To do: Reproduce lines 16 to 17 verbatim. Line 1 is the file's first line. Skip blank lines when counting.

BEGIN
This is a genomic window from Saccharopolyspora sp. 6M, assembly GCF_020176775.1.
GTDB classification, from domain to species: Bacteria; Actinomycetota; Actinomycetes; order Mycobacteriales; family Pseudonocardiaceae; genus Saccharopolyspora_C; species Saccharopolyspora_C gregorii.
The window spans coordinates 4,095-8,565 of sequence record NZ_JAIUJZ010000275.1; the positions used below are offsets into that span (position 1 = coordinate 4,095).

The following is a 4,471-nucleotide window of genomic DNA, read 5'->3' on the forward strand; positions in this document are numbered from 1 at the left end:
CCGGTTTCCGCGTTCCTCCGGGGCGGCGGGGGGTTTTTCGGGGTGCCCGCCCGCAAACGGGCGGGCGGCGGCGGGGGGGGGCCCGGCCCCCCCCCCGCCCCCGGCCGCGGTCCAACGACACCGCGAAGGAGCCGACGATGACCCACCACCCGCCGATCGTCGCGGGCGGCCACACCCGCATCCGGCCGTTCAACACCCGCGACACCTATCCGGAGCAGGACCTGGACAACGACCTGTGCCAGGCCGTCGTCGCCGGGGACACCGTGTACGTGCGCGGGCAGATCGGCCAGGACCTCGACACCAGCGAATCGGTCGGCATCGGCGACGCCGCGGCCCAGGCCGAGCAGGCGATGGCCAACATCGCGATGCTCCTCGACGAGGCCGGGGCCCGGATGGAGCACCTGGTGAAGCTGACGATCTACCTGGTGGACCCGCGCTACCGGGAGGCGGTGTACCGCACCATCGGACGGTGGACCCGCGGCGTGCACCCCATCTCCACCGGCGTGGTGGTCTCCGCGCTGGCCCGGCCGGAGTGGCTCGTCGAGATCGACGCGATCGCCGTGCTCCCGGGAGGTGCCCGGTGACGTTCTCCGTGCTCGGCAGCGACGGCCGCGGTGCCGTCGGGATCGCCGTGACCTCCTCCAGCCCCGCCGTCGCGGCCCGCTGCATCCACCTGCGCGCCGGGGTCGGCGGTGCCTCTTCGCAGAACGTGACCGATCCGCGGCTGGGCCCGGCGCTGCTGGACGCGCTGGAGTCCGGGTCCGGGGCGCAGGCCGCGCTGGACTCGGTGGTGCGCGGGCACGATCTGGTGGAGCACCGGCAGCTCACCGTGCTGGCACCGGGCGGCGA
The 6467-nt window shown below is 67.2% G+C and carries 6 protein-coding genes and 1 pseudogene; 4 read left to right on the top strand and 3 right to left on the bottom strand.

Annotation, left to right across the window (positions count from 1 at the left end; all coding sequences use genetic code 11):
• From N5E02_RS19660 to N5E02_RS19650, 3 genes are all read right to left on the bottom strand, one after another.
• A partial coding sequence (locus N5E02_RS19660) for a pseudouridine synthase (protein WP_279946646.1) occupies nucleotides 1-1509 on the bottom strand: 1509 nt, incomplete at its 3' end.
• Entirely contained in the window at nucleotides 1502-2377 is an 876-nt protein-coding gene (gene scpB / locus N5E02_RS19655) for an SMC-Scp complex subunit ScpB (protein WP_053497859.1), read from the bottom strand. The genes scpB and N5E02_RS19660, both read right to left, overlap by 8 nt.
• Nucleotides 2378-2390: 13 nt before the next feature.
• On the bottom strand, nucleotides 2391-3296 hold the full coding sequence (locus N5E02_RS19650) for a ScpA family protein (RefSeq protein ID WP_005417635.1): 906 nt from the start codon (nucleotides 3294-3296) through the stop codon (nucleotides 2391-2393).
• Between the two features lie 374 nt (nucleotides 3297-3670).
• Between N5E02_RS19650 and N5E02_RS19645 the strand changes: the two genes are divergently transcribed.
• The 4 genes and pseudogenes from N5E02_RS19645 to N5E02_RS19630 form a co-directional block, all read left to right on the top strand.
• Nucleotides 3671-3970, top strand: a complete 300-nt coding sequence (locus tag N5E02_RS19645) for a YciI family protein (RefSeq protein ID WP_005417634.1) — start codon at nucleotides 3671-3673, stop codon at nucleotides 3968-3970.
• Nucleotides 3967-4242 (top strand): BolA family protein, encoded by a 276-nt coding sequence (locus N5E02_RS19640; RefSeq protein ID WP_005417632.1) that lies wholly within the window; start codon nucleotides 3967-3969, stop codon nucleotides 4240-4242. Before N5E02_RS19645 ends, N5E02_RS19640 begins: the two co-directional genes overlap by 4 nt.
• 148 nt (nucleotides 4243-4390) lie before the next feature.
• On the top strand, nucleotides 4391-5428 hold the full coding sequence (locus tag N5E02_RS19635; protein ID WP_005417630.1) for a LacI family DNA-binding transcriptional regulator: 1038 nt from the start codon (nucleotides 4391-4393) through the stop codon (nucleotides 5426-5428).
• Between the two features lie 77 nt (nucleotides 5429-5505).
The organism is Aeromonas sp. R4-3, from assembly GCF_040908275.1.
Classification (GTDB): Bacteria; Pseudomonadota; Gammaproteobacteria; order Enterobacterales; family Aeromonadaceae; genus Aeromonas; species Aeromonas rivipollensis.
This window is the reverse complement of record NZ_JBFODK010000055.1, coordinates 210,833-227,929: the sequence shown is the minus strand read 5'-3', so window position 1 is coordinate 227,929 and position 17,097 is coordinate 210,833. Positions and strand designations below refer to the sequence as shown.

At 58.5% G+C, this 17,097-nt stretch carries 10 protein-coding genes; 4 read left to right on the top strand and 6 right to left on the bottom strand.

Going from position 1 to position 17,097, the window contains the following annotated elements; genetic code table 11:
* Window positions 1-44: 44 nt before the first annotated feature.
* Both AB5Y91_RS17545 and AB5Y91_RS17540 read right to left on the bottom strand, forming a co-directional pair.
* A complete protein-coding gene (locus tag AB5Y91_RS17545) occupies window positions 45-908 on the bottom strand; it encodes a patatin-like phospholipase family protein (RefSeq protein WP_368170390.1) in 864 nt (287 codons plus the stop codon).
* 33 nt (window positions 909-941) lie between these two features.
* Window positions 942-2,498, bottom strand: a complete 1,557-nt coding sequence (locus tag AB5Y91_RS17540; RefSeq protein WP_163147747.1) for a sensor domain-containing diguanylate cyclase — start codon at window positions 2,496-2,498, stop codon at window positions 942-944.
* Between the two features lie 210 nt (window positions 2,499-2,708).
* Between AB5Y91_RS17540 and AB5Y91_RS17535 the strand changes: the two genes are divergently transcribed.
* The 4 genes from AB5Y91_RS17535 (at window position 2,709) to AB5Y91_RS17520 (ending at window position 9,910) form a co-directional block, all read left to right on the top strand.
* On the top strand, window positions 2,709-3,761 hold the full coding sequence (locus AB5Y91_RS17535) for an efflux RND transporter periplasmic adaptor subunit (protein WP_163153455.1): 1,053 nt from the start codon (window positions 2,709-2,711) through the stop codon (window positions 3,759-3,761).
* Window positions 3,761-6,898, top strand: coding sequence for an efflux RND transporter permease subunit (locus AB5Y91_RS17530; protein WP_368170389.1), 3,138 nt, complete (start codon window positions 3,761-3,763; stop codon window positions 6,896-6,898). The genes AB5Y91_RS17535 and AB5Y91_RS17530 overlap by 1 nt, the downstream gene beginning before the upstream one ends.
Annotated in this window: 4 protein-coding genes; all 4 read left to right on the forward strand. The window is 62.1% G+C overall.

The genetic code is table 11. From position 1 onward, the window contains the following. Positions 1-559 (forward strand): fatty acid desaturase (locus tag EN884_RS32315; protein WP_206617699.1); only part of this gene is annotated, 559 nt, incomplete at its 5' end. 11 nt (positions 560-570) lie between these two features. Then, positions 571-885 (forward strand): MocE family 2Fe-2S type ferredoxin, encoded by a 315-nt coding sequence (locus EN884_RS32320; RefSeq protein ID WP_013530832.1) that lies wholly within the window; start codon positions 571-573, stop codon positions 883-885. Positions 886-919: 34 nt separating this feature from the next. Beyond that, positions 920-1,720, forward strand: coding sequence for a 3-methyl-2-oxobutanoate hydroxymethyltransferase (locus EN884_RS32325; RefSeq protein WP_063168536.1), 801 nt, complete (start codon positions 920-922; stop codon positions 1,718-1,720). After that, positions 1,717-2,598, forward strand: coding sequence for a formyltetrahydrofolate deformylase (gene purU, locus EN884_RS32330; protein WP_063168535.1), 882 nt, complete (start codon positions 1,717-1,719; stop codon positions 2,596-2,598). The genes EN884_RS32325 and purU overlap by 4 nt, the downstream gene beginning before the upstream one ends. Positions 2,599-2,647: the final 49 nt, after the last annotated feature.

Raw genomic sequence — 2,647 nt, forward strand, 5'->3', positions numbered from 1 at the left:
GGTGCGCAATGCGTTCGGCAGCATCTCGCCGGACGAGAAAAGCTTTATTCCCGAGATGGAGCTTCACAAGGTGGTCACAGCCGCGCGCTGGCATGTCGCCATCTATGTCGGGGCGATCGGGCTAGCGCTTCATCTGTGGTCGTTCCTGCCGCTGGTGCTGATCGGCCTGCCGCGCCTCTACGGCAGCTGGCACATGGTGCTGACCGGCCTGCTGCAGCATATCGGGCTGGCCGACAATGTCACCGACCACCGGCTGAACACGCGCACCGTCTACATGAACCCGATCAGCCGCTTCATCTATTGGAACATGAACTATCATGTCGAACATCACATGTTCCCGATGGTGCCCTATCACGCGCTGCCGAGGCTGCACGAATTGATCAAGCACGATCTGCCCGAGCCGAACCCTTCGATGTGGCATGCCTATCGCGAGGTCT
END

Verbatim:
• Nucleotides 3671-3970, top strand: a complete 300-nt coding sequence (locus tag N5E02_RS19645) for a YciI family protein (RefSeq protein ID WP_005417634.1) — start codon at nucleotides 3671-3673, stop codon at nucleotides 3968-3970.
• Nucleotides 3967-4242 (top strand): BolA family protein, encoded by a 276-nt coding sequence (locus N5E02_RS19640; RefSeq protein ID WP_005417632.1) that lies wholly within the window; start codon nucleotides 3967-3969, stop codon nucleotides 4240-4242. Before N5E02_RS19645 ends, N5E02_RS19640 begins: the two co-directional genes overlap by 4 nt.